Plants and Manufacturing Systems A: the student acquires the skills needed to supervise a production system and to identify the most suitable technology, resources and configuration for the specific application. The theoretical and experimental activities provide the students with the knowledge he needs to: • select the proper technology for the manufacturing process; • define the appropriate workcycle for the component manufacturing; • develop the proper layout for the hardware resources; • evaluate the performances of the resulting manufacturing system; • analyse the economic impact of the different solutions. Finally, the student acquires the ability to provide solutions based on an integrated view of the engineering technology and management issues. Plants and Manufacturing Systems B: this part of the course provides the skills that a plant engineer needs in order to play a cross-functional role in a company, with particular reference to the knowledge of the product to be manufactured and/or the logistics service to be provided, the selection of the equipment best suited to manufacture a product, the best layout of machines and of the different production and/or logistics areas within an industrial facility. After identifying the logistics and production potentiality required to a plant, the characteristics of the buildings able to accommodate the different areas (manufacturing, logistics and support ones) will be defined together with the transportation and storage systems to ensure production and/or service efficiency. Additionally, plant utilities (e.g. electrical system, plumbing systems, compressed air system, service stations), workstation design according to ergonomic principles, and the criteria for the economic evaluation of the investment in building a new industrial plant will be discussed. Therefore at the end of the course the students should have acquired the following skills: • Identifying the optimal plant layout for a complex manufacturing facility based on the existing technological, logistics, normative, and economics constraints. • Choosing and sizing the optimal warehouse solutions as far as storage and material handling equipment are concerned. Being familiar with the basics of the main warehouse operational activities (e.g. picking, sorting, packaging etc.). • Choosing the optimal solution in terms of material handling equipment. • Being able to apply the main concepts about the management of complex industrial plants and defining the strategies that optimize the associated economic and organizational aspects. Moreover, students should be able to autonomously assess an industrial plant project and to use an appropriate technical communication language. For this purpose, the following capabilities are required: • Writing professional technical reports. • Taking motivated design decisions under conflicting requirements. • Being able to estimate feasible order of magnitudes of the most important variables in the main reference cases. Knowledge, skills, and capabilities are acquired through the study of some concrete problems, which are proposed as prominent examples, that is relevant technical applications that are suitable to introduce the range of methods that a plant engineer should master.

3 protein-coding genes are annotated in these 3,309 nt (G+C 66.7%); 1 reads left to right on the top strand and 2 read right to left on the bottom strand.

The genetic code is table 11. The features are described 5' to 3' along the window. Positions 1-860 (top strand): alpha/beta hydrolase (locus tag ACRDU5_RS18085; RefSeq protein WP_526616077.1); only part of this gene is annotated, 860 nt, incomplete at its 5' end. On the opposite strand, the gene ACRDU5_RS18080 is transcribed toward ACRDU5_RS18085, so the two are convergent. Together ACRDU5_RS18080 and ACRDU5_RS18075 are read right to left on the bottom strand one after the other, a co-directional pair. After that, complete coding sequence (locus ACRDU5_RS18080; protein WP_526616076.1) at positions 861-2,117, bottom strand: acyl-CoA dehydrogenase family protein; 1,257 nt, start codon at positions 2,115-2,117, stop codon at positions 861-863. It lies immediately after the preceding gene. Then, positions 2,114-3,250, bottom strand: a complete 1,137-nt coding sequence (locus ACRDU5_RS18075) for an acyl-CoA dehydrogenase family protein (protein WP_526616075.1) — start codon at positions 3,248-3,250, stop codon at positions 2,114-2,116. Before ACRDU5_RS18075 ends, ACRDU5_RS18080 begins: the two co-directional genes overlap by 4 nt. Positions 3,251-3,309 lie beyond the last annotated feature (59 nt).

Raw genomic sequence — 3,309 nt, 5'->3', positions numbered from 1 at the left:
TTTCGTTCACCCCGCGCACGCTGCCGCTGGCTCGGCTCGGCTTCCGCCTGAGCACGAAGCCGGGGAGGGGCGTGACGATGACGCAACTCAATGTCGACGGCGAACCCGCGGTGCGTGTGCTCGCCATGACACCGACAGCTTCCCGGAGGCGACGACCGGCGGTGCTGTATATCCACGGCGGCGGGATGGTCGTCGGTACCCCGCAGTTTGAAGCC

Plants and Manufacturing Systems A: the student acquires the skills needed to supervise a production system and to identify the most suitable technology, resources and configuration for the specific application. The theoretical and experimental activities provide the students with the knowledge he needs to: • select the proper technology for the manufacturing process; • define the appropriate workcycle for the component manufacturing; • develop the proper layout for the hardware resources; • evaluate the performances of the resulting manufacturing system; • analyse the economic impact of the different solutions. Finally, the student acquires the ability to provide solutions based on an integrated view of the engineering technology and management issues. Plants and Manufacturing Systems B: this part of the course provides the skills that a plant engineer needs in order to play a cross-functional role in a company, with particular reference to the knowledge of the product to be manufactured and/or the logistics service to be provided, the selection of the equipment best suited to manufacture a product, the best layout of machines and of the different production and/or logistics areas within an industrial facility. After identifying the logistics and production potentiality required to a plant, the characteristics of the buildings able to accommodate the different areas (manufacturing, logistics and support ones) will be defined together with the transportation and storage systems to ensure production and/or service efficiency. Additionally, plant utilities (e.g. electrical system, plumbing systems, compressed air system, service stations), workstation design according to ergonomic principles, and the criteria for the economic evaluation of the investment in building a new industrial plant will be discussed. Therefore at the end of the course the students should have acquired the following skills: • Identifying the optimal plant layout for a complex manufacturing facility based on the existing technological, logistics, normative, and economics constraints. • Choosing and sizing the optimal warehouse solutions as far as storage and material handling equipment are concerned. Being familiar with the basics of the main warehouse operational activities (e.g. picking, sorting, packaging etc.). • Choosing the optimal solution in terms of material handling equipment. • Being able to apply the main concepts about the management of complex industrial plants and defining the strategies that optimize the associated economic and organizational aspects. Moreover, students should be able to autonomously assess an industrial plant project and to use an appropriate technical communication language. For this purpose, the following capabilities are required: • Writing professional technical reports. • Taking motivated design decisions under conflicting requirements. • Being able to estimate feasible order of magnitudes of the most important variables in the main reference cases. Knowledge, skills, and capabilities are acquired through the study of some concrete problems, which are proposed as prominent examples, that is relevant technical applications that are suitable to introduce the range of methods that a plant engineer should master.